One possible alternative on the horizon is an object database, in which data are organised as hierarchies of related objects rather than as tables of rows and columns. A key advantage of an object-oriented database is that its structure, or schema, can easily be extended to include new data types.

A little further, just over the horizon, an even more powerful technology is growing closer to fruition that combines the flexibility of relational databases and the power of object-database architectures.

It's called, unsurprisingly, the object-relational database, and so far it's used by only one program, Bulldog, from the Bulldog Group. At present, this product is not distributed in Australia.

Then, of course, there's the Web. It's becoming almost a boilerplate in articles like this one that at some point you say "and of course the Web changes everything". The widespread adoption and use of the Web means that image stores do not need to be held on local servers, but can reside in central servers which can be accessed remotely. Conversely, image libraries held on a number of widespread local servers can be accessed remotely as if they were in a central location.

In response, many vendors are rapidly re-engineering their server software so that Web browsers can be used as clients. In some cases, this means that the software has the ability to dynamically generate HTML documents from query searches.

Time is money

Management of digital assets is a young market, but a growing one. The text, image and multimedia archives a publisher needs to keep track of can only grow. More important from a growth perspective is the fact that, thanks to the Web and the dawning age of e-commerce, more and more businesses are finding themselves becoming publishers. The time is ripe for smart resellers to get in "on the ground" of this emerging market and devise methods for your customers to manage the large and growing volumes of digital information they need to be available at a moment's notice.

It's a simple "time is money" proposition. If you have clients creating and trying to handle large libraries of digital information, this should be a no-brainer.

Alchemy: turning digital media into goldDeveloped by Information Management Resources (IMR) as a document archiving solution specifically for use with writable CD-ROM media, Alchemy has matured to a full-blown digital asset management solution which works with magneto-optical disks, jaz cartridges and others.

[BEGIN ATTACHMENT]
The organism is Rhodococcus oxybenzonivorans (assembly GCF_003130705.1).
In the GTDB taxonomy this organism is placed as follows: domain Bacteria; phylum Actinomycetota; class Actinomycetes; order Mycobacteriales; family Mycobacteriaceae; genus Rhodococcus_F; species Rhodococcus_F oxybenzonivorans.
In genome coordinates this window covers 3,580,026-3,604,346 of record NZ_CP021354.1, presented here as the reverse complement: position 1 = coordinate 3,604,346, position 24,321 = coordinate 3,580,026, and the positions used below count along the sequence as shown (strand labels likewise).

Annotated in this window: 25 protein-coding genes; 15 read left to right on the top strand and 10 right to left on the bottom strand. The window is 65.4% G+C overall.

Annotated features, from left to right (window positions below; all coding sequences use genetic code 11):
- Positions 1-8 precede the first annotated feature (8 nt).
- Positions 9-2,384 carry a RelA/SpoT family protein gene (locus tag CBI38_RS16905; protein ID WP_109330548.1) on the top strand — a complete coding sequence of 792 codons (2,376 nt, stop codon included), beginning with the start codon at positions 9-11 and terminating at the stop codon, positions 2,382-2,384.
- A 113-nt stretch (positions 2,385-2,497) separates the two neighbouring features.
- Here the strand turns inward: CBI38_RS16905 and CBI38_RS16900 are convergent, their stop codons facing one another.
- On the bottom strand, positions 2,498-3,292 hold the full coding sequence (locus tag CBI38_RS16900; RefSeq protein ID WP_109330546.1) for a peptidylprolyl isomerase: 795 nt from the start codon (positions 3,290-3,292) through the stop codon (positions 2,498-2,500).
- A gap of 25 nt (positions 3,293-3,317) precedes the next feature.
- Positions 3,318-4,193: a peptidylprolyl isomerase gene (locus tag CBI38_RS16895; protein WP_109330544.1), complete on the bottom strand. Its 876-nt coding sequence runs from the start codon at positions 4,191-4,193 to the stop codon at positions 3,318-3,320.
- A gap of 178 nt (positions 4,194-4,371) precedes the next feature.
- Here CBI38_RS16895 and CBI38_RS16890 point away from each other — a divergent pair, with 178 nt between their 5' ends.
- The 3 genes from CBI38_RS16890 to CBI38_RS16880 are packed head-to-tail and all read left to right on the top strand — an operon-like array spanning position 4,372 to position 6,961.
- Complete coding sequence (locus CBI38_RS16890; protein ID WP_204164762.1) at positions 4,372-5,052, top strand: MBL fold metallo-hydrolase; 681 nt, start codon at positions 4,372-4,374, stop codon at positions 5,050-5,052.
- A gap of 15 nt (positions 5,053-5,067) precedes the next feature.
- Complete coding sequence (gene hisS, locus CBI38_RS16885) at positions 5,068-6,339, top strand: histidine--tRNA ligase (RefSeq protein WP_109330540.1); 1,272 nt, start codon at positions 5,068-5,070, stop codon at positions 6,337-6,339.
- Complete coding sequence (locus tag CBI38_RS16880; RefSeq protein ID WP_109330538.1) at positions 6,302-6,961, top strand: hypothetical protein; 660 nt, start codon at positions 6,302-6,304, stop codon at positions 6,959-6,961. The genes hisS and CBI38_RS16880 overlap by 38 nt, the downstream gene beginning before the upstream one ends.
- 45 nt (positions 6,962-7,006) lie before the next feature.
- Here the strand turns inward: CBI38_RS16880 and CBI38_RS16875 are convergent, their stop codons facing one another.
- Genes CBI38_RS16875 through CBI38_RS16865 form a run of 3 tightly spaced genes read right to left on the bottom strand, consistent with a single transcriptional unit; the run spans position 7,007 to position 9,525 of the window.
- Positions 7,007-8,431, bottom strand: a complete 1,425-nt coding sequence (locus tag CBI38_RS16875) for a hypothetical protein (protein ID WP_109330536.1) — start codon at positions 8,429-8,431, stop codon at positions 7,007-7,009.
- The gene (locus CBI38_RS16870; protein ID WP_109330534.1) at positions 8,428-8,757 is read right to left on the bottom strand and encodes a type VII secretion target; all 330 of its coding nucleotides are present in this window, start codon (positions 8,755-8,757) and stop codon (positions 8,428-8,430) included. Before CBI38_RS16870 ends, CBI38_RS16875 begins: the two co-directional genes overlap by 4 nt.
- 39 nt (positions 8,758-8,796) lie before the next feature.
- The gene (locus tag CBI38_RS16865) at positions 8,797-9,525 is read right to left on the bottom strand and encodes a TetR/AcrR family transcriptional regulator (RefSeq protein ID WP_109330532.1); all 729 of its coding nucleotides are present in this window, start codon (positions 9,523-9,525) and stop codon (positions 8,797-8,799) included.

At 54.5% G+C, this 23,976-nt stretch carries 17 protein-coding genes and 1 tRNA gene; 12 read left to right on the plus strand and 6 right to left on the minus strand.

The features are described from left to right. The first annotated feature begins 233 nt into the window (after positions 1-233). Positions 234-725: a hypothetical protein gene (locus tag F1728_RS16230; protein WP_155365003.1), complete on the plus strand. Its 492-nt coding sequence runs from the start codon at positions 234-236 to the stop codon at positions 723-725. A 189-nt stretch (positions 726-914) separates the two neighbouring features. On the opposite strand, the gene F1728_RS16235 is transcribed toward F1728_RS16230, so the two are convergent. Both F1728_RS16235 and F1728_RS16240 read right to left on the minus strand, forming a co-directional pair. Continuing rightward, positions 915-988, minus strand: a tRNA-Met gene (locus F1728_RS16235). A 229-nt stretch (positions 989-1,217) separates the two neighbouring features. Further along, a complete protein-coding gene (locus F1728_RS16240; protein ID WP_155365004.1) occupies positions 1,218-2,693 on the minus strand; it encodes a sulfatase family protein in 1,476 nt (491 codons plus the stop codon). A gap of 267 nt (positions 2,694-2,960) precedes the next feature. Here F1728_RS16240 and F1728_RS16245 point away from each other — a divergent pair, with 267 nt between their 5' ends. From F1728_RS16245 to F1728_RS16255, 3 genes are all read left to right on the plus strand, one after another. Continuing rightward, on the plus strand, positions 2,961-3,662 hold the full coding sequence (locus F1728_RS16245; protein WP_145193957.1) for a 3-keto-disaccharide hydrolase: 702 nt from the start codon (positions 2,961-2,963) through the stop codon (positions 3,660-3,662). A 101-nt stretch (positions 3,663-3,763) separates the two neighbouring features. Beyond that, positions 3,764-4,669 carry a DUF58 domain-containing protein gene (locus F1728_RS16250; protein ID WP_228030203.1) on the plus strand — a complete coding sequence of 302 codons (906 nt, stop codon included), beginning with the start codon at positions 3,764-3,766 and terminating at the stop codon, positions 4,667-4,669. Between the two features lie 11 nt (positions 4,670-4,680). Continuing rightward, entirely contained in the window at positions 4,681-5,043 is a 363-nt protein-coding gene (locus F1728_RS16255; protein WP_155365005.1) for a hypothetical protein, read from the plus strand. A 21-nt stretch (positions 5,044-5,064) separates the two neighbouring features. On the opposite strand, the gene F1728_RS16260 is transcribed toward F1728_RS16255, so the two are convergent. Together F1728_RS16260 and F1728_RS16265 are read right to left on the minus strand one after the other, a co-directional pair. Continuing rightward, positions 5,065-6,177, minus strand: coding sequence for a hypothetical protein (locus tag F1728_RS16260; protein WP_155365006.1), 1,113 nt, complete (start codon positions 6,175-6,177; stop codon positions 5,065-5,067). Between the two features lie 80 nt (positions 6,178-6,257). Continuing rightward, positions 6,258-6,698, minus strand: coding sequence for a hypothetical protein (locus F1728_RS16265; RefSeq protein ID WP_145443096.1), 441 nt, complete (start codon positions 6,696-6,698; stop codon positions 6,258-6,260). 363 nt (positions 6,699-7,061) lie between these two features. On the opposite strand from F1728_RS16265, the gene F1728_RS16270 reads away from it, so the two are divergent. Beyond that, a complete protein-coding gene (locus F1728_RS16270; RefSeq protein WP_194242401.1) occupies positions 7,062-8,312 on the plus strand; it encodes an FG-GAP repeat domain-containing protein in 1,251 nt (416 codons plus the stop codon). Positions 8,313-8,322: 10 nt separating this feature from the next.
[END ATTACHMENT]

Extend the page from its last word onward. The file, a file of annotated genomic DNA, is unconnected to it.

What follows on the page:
Australian distributor SCSI Corporation initially sold Alchemy as an adjunct to its main business of large-scale storage solutions such as CD jukeboxes, but now supports the full range of Alchemy functionality, and has established it as the pre-eminent software in its category.

As well as whatever storage hardware you purchase, Alchemy comes with four main software components: Alchemy itself, Datagrabber, Scan2CD and CAD2CD.

Alchemy Gold 5 consists of two applications: Alchemy Build and Alchemy Search. Alchemy build is used by those in the organisation responsible for creating document archives. Alchemy Search is a 32-bit Windows client for read-only access to the databases created with Alchemy Build. It includes viewers for over 250 different media types, including images, word processor files, spreadsheets and various different database reports. Using an optional Web publishing module, it is also possible to publish Alchemy databases on a Web server for viewing by any HTML browser - useful in mixed-platform environments.

Scan2CD is an optional "front end" to Alchemy which controls scanning, OCR, indexing and transfer to the Alchemy database. It includes support for over 100 different SCSI-based scanners. Datagrabber is the high-volume companion to Scan2CD, and allows the end user to create templates for indexing documents, and then parses the content of scanned documents into those templates.

Other features

CAD2CD is also optional, and adds the capability to view, index and search CAD files in DWG or DXF formats.

Robert Ek, managing director of SCSI Corporation, told ARN that Alchemy is an ideal alternative to archiving documents on paper, since up to 100,000 pages of paper can be stored on a single CD-ROM. With a CD-ROM jukebox, that means that many millions of pages can be accessed almost instantly over a network without the need for large filing cabinets.

And because the documents cannot be altered once they are archived, Ek claims, Alchemy-archived documents are acceptable as legal evidence in most states of Australia as if they were originals.

The Australian Stock Exchange is one of Alchemy's biggest customers in Australia, having set up a totally automated nightly procedure to process over 300 reports through datagrabber into a database. In the morning, the reports are available for staff to search, display and reprint, without the risk of misplacing important documents on the way to the photocopier. Once a month the database is written to a CD and put into a networked CD-ROM tower. According to SCSI Corporation, the ASX has saved in printing costs and the cost of maintaining its previous microfiche archive system. There have also been improvements in in-house productivity and response time to customer queries.

Hardware requirements for Alchemy are a "reasonable" PC running Windows 95/98 or NT; a large hard drive for creating databases; a scanner for OCR and image capture; and some kind of writable archiving media such as CD-R, CD-RW, jaz or magneto-optical disk.

RRP is $6301 RRP. Alchemy is available from:

SCSI Corporation Tel (02) 9894 6033